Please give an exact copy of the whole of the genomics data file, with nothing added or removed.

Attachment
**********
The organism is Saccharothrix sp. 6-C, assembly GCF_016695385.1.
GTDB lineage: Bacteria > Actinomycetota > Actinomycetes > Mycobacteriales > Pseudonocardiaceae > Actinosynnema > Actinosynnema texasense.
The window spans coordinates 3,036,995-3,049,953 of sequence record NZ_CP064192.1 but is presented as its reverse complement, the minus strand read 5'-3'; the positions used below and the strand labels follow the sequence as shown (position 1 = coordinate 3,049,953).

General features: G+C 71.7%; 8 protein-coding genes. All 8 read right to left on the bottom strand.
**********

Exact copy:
The organism is Saccharothrix sp. 6-C, assembly GCF_016695385.1.
GTDB lineage: Bacteria > Actinomycetota > Actinomycetes > Mycobacteriales > Pseudonocardiaceae > Actinosynnema > Actinosynnema texasense.
The window spans coordinates 3,036,995-3,049,953 of sequence record NZ_CP064192.1 but is presented as its reverse complement, the minus strand read 5'-3'; the positions used below and the strand labels follow the sequence as shown (position 1 = coordinate 3,049,953).

General features: G+C 71.7%; 8 protein-coding genes. All 8 read right to left on the bottom strand.